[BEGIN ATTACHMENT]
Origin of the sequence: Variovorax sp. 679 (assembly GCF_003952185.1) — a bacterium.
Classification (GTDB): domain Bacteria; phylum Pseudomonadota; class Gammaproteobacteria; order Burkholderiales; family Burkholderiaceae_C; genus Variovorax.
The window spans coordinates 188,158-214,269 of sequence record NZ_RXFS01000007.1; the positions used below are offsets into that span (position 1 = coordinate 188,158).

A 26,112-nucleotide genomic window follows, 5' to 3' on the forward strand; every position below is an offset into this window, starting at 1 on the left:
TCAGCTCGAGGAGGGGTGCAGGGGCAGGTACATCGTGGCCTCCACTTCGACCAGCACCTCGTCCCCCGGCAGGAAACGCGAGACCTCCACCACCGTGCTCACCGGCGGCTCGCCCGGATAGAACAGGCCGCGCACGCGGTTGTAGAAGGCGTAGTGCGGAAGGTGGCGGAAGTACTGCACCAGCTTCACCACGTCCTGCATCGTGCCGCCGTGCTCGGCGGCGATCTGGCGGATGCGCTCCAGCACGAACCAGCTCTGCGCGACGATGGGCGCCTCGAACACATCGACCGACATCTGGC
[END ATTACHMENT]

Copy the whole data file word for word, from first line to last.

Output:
Origin of the sequence: Variovorax sp. 679 (assembly GCF_003952185.1) — a bacterium.
Classification (GTDB): domain Bacteria; phylum Pseudomonadota; class Gammaproteobacteria; order Burkholderiales; family Burkholderiaceae_C; genus Variovorax.
The window spans coordinates 188,158-214,269 of sequence record NZ_RXFS01000007.1; the positions used below are offsets into that span (position 1 = coordinate 188,158).

A 26,112-nucleotide genomic window follows, 5' to 3' on the forward strand; every position below is an offset into this window, starting at 1 on the left:
TCAGCTCGAGGAGGGGTGCAGGGGCAGGTACATCGTGGCCTCCACTTCGACCAGCACCTCGTCCCCCGGCAGGAAACGCGAGACCTCCACCACCGTGCTCACCGGCGGCTCGCCCGGATAGAACAGGCCGCGCACGCGGTTGTAGAAGGCGTAGTGCGGAAGGTGGCGGAAGTACTGCACCAGCTTCACCACGTCCTGCATCGTGCCGCCGTGCTCGGCGGCGATCTGGCGGATGCGCTCCAGCACGAACCAGCTCTGCGCGACGATGGGCGCCTCGAACACATCGACCGACATCTGGC